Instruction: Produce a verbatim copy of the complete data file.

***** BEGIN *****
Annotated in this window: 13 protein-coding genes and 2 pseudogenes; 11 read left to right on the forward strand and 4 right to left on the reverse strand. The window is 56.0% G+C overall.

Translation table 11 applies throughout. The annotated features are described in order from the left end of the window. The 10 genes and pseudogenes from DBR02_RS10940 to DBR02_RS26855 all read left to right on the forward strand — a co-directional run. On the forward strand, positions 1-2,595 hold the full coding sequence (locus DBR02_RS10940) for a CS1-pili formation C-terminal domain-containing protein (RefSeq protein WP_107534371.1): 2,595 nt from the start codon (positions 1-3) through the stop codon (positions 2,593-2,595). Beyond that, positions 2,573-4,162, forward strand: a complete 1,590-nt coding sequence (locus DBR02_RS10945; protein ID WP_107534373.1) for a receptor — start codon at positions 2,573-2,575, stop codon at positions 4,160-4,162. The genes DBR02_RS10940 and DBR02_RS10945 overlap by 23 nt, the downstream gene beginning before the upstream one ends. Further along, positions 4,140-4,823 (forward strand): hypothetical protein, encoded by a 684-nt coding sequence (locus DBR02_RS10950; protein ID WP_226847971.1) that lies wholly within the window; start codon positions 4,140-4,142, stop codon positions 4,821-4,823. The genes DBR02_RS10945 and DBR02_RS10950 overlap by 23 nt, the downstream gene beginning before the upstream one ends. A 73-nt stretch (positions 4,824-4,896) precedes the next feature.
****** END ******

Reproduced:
Annotated in this window: 13 protein-coding genes and 2 pseudogenes; 11 read left to right on the forward strand and 4 right to left on the reverse strand. The window is 56.0% G+C overall.

Translation table 11 applies throughout. The annotated features are described in order from the left end of the window. The 10 genes and pseudogenes from DBR02_RS10940 to DBR02_RS26855 all read left to right on the forward strand — a co-directional run. On the forward strand, positions 1-2,595 hold the full coding sequence (locus DBR02_RS10940) for a CS1-pili formation C-terminal domain-containing protein (RefSeq protein WP_107534371.1): 2,595 nt from the start codon (positions 1-3) through the stop codon (positions 2,593-2,595). Beyond that, positions 2,573-4,162, forward strand: a complete 1,590-nt coding sequence (locus DBR02_RS10945; protein ID WP_107534373.1) for a receptor — start codon at positions 2,573-2,575, stop codon at positions 4,160-4,162. The genes DBR02_RS10940 and DBR02_RS10945 overlap by 23 nt, the downstream gene beginning before the upstream one ends. Further along, positions 4,140-4,823 (forward strand): hypothetical protein, encoded by a 684-nt coding sequence (locus DBR02_RS10950; protein ID WP_226847971.1) that lies wholly within the window; start codon positions 4,140-4,142, stop codon positions 4,821-4,823. The genes DBR02_RS10945 and DBR02_RS10950 overlap by 23 nt, the downstream gene beginning before the upstream one ends. A 73-nt stretch (positions 4,824-4,896) precedes the next feature.